When my daughter who has sensory processing disorder was little, I knew I was doing a lot of things right as a parent. Our days were filled with obstacle courses built out of couch cushions, tactile play in sensory bins, playgroups to encourage social skill development, and lots and lots of books. My hard work was paying off! I got to see her achieve new milestones every day and the Occupational Therapist (OT) in me knew we were on the right track. Then we would sit down to eat dinner as a family and I was at a loss at to what do do for my picky eater.
Suddenly I felt like the biggest failure of a parent who ever walked the planet. What kind of a parent was I if I couldn’t even get my child to eat kid-friendly foods like pizza and hot dogs? How could she survive on peanut butter alone?!
I am happy to report that she DID survive and is now a thriving teenager. As an OT and as a parent who has experienced that feeling of failure in getting my child to eat, I would love to pass on some words of advice and encouragement to parents who are in the midst of that battle.
3 Picky Eater Tips – An OT Perspective
Prepare the Whole Body of the Picky Eater Before Going to the Table
If your child is stressed and anxious, try letting him spend time with a favorite quiet toy in a cozy corner or a little fort. If your child is “bouncing off the walls,” let him get that energy out through outdoor play or a living room obstacle course.
Prepare the Dining Area for the Picky Eater
Consider eating by candlelight, having soft piano music playing in the background, allowing your child to sit on a therapy ball instead of a chair, or serving the meal picnic-style on a blanket in the middle of the living room. Remember that mealtime success begins with a relaxed and happy child. Ask your OT about adaptations that might be the most helpful for your child.
Present, Present, Present and Never Stop Presenting to the Picky Eater!
Research indicates that even typically developing kids often require up to 20 presentations of a new food before voluntarily picking it up and putting the food in their mouths. Kids with sensory issues may require 120 (or more!) presentations of a new food while they get used to the smell of it, the sight of it, and the feel of it in their hands before they are going to be willing to taste it. Even if you have no expectation of your child eating the food, at least put a bite or two on their plate and encourage them to smell it, feel it, play with it, touch it, or lick it. Any form of interaction is progress!
3 Picky Eater Tips – A Parent Perspective
Don’t Be Afraid to Cater Just a Little Bit to Your Picky Eater
Don’t be afraid to cater just a little bit (without letting your child know you are catering to him!). I spent way too long listening to well-meaning professionals telling me that she would never voluntarily starve herself. I am here to tell you she would have gladly died rather than eating some of things I wanted her to eat! Even now, I make sure there is one preferred food at every meal so she will be sure to get the calories she needs. I’m not suggesting that you become a short-order cook; rather that you just make sure there is at least one thing your child will eat at every meal.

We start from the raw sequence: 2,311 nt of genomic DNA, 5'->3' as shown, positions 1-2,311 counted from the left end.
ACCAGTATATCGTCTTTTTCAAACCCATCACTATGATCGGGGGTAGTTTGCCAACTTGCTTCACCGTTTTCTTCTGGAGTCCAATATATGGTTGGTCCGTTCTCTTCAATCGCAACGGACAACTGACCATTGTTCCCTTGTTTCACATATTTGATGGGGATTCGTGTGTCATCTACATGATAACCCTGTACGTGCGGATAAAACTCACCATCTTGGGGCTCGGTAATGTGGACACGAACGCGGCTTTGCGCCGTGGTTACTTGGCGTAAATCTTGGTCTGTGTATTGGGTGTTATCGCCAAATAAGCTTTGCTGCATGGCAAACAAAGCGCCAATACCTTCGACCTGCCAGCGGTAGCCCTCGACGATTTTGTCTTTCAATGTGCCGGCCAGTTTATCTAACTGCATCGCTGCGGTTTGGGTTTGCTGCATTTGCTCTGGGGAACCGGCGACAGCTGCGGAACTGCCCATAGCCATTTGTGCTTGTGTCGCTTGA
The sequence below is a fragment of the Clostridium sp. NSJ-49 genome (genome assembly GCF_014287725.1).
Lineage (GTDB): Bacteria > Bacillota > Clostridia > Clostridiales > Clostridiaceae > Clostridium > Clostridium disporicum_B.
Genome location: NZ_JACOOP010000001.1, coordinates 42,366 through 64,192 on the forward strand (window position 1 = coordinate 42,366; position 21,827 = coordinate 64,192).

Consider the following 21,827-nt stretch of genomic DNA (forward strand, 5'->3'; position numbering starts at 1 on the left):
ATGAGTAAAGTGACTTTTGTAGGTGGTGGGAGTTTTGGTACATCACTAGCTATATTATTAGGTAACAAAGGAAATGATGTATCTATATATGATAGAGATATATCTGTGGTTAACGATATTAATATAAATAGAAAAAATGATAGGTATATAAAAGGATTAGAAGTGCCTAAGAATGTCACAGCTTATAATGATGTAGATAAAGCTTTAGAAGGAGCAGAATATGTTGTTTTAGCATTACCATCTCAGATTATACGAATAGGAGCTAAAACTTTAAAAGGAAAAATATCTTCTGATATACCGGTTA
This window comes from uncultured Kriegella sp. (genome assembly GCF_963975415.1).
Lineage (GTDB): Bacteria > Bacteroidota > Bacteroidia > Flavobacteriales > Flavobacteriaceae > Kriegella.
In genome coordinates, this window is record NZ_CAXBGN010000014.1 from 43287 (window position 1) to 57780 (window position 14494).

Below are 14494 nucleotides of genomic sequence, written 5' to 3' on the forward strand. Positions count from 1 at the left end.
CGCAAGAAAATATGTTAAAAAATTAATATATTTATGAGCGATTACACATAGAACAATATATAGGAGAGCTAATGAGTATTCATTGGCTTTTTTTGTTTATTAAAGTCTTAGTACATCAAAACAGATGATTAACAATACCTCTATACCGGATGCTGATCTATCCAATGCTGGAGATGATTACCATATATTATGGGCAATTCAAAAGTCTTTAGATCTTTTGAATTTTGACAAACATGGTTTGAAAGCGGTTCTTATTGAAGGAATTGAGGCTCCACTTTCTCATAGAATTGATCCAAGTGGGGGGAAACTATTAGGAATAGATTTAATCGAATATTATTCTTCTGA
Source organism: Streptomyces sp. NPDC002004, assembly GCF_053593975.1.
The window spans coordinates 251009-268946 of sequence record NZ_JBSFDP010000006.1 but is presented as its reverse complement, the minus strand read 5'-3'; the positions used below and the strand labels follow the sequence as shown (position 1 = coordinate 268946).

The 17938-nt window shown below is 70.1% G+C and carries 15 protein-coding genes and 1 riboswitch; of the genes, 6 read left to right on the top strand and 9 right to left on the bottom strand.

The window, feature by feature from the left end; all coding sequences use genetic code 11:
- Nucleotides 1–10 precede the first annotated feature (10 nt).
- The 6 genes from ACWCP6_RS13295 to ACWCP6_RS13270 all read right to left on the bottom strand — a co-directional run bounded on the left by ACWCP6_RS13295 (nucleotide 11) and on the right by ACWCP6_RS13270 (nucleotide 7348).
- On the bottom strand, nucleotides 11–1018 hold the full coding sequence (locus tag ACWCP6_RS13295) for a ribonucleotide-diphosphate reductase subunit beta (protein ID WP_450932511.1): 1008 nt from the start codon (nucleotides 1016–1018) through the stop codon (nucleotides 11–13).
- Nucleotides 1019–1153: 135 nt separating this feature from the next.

Don’t Let Other Parents Make You Feel Guilty about Your Picky Eater
Instead, educate them about the struggles your sensational child goes through. Most other parents are compassionate once they know the facts.
Remember that Family Meals are about Way More than the Food
Family mealtimes are about connecting, laughing, and relaxing together. Make that the primary objective of mealtime. If you’re worried about your child going to bed hungry, hang a list of “Anytime Foods” on the fridge and allow him or her to fill up on those for a night-time snack (our list consists of fruits, veggies, nuts, and seeds).
If you are worried about growth and nutrition, check with your child’s doctor and ask about a referral to an OT or Speech/Language Pathologist who treats kids with feeding issues. Let us help you!
And last but not least, remember to enjoy your sensational child!
Delve Deeper into Picky Eating with Informative Webinars!
Pediatric feeding is a very complex specialty as it involves diverse areas of practice and requires high levels of caregiver training. As a practitioner it’s easy to get overwhelmed and wonder where to start or go next. This 2-hour webinar presents the Whole Pie Framework™ for pediatric feeding, which describes the 8 major areas impacting success with eating. After completing this webinar you will know where to start with each new feeding client and gain strategies to increase daily caloric intake while decreasing stress during meals.
Do you have clients on the white diet of milk, yogurt, bread, cheese, and crackers? How do you progress them to more complex textures like meat or spaghetti with sauce without scaring them? The answer is with effective food progression broken down into manageable steps. This 2-hour webinar teaches strategies to develop food progressions, receive handouts, and practice developing food progressions to help children eat common foods.